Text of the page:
My third day in Oaxaca was kind of a lazy day. I didn’t really have any plans, so I figured I would just wander through the streets of the city a bit. My wanderings first took me to the Templo de Santo Domingo church to admire its beautiful, gold-bedecked interior.

After the Templo de Santo Domingo, I visited two bustling markets located right across the street from each other: the Mercado Benito Juarez and Mercado 20 de Noviembre. I had a tasty enmoleada with mole negro for lunch at one of the markets, then washed it down with a cup of sweet, refreshing horchata. So far Mexico’s foodie capital was living up to its reputation.

After my meal, I wandered through the streets a little more but didn’t really have an idea of what I wanted to see, so I went back to my hostel to work on this blog and study a little Korean.

The next day, I decided to hunt down some of the cool street art that I knew was hiding somewhere in the city. I took a screenshot of the street art map that I found on this website, and set out on my quest to find Oaxaca’s most beautifully decorated buildings.

Here are some of the cool artworks that the map led me to:

For dinner that night, I ate at the market again. I ordered a 40-peso vegetarian tlayuda that was almost as big as me. I honestly don’t even know how you’re supposed to eat these things, but somehow I got it into my belly via a combination of picking it apart with my hands and cutting it with a knife and fork.

The next day I managed to be a little more productive and venture a short distance outside the city. I took a shuttle bus to Monte Alban, a pre-Columbian pyramid complex about 9km from the centre of Oaxaca. I had a great time exploring the sprawling complex of ancient ruins. What makes the place so impressive are the incredible views over the Oaxacan countryside. The pyramids at Monte Alban are much smaller than the Pyramids of the Sun and the Moon at Teotihuacan (near Mexico City), but the amazing views more than make up for that. I enjoyed both sites a lot, but I would have to say that in my humble opinion, Monte Alban has the edge over Teotihuacan.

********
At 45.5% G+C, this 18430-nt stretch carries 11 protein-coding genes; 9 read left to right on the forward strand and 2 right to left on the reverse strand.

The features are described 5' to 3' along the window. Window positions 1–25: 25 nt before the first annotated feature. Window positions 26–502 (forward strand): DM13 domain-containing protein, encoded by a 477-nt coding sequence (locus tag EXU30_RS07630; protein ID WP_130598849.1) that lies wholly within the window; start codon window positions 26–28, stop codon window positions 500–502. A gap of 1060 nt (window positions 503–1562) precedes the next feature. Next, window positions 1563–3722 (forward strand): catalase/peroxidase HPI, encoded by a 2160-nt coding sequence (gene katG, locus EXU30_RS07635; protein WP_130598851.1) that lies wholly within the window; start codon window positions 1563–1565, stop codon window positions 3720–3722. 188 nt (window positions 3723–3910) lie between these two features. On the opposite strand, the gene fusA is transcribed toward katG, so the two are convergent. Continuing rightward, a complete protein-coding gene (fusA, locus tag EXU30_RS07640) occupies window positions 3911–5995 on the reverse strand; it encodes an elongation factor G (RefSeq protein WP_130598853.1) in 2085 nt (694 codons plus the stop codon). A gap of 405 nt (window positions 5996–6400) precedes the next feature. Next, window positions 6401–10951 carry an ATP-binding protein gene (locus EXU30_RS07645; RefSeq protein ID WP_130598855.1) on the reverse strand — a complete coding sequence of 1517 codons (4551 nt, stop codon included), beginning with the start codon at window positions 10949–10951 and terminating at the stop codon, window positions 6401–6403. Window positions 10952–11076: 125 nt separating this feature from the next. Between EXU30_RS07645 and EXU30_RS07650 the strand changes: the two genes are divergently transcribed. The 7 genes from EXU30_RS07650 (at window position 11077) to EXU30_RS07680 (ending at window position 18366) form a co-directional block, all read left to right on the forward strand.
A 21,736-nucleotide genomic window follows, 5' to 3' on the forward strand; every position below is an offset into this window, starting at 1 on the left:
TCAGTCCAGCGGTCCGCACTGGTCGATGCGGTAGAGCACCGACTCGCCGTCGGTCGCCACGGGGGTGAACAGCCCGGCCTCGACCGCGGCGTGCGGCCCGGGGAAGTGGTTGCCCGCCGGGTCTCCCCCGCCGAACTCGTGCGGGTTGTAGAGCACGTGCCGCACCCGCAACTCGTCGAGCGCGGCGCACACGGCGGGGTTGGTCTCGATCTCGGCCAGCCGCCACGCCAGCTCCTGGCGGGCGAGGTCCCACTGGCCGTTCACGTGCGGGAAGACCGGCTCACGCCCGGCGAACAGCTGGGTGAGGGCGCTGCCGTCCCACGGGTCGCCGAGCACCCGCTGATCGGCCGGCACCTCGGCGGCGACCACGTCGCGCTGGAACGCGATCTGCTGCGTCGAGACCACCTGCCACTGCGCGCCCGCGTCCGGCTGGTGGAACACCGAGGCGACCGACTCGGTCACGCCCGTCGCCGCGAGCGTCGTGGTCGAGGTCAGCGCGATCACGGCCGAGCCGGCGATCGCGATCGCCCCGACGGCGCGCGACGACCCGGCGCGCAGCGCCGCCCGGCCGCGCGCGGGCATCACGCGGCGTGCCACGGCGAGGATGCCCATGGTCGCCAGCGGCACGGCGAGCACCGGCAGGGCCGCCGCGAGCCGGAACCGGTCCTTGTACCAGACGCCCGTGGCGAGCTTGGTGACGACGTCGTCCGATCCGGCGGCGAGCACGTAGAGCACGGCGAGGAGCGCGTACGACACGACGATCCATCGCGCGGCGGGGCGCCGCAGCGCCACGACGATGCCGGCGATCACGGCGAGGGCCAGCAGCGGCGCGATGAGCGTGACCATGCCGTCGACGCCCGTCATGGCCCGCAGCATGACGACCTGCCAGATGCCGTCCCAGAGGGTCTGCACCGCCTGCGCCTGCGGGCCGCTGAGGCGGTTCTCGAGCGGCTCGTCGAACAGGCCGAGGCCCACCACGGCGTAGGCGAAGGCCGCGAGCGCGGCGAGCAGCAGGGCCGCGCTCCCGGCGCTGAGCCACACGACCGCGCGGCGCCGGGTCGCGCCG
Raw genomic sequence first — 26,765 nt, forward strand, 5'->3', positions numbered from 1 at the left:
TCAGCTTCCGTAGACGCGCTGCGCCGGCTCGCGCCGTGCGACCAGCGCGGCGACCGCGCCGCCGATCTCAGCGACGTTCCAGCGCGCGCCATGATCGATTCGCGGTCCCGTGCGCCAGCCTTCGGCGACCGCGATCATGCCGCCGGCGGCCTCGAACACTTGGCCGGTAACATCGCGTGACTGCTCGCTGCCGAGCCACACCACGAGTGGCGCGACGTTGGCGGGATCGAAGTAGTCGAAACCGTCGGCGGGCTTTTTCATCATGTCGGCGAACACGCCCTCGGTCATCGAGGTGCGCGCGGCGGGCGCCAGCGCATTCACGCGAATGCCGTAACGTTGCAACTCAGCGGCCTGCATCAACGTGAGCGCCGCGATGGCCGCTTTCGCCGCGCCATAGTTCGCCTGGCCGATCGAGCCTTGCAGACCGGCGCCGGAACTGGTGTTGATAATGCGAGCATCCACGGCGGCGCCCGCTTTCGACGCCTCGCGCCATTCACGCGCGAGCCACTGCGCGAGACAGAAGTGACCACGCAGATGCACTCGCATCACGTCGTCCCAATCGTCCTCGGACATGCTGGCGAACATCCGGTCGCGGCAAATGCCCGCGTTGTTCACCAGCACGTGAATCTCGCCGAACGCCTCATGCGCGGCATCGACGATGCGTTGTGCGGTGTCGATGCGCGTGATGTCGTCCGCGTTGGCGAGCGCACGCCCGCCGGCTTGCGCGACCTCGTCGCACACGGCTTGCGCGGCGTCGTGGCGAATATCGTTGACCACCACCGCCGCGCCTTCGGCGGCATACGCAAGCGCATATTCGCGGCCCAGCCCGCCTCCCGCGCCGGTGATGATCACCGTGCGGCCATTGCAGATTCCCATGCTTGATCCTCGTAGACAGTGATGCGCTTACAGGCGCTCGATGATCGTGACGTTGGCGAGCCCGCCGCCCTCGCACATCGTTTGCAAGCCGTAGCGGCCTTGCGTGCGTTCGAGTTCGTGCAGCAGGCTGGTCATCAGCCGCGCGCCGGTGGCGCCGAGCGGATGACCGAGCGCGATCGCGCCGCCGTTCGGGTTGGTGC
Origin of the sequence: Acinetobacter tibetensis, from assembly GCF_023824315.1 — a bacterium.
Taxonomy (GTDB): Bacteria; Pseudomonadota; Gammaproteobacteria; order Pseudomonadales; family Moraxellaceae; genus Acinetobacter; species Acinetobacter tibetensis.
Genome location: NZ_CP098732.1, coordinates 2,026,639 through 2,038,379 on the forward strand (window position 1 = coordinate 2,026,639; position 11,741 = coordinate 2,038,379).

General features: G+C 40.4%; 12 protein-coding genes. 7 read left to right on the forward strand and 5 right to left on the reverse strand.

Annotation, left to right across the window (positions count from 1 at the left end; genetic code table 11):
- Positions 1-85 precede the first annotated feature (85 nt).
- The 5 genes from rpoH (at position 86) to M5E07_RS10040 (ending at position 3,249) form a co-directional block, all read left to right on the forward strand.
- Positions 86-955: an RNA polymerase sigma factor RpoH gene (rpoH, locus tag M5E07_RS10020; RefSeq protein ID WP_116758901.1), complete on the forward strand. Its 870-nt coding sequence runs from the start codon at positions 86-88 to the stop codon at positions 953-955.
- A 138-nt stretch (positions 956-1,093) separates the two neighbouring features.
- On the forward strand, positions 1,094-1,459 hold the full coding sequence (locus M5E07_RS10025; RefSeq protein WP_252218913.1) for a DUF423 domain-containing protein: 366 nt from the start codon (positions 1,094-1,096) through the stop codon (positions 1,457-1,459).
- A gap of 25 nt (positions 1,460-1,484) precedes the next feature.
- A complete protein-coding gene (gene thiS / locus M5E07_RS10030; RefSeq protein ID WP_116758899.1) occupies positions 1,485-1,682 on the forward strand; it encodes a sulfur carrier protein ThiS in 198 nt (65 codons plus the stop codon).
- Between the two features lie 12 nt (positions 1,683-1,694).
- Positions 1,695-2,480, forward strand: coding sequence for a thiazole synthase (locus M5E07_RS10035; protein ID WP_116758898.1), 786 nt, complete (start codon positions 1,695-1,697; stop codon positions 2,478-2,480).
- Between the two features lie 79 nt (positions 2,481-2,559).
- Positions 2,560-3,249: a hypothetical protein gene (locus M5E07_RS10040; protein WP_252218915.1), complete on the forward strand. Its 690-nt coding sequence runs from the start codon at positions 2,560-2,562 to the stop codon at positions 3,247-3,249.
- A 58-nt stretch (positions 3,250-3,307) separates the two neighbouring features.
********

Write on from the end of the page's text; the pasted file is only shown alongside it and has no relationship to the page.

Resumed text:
So how did I get to Monte Alban? It was super easy, actually. I took a shuttle bus from Hotel Rivera del Angel for 60 pesos round-trip. Buses leave once every hour, and the trip only takes about 20 minutes. I took the 10:30 a.m. bus and arrived at the ruins just before 11:00. I was ready to head back to the city shortly after 1:00, but I had to wait until 2:00 for the bus to leave.

When I got back to the city, of course I set out to find something yummy for lunch. I ended up at a vegetarian restaurant called Trigo Verde, where I ordered their 65-peso menu of the day. It included guayaba juice, whole wheat bread, cactus soup, and an entree of rice, salad, and a chile relleno. Very tasty and great value!

On my last day in Oaxaca, I spent some time at the Museo de las Culturas. Now, as I have said many times before, I’m not a museum person at all. However, I had heard that this particular one was good even for people who don’t like museums, partly due to the great views of the adjacent Ethnobotanical Garden from the large windows. The views were indeed quite nice, but honestly they were the only worthwhile part of the whole museum, in my opinion. First of all, none of the artifacts on display looked particularly interesting to me. Secondly, like every other museum in Mexico I’ve been to, all the explanations of the items on display were in Spanish only. So even if I were interested in understanding what I was looking at (which I can assure you I was not), I would not have been able to do so.

After being bored out of my mind at the museum, I decided to — you guessed it! — grab some food as a pick-me-up. I walked to a restaurant called Cabuche, where I had a nice bowl of black bean soup with sliced plantains.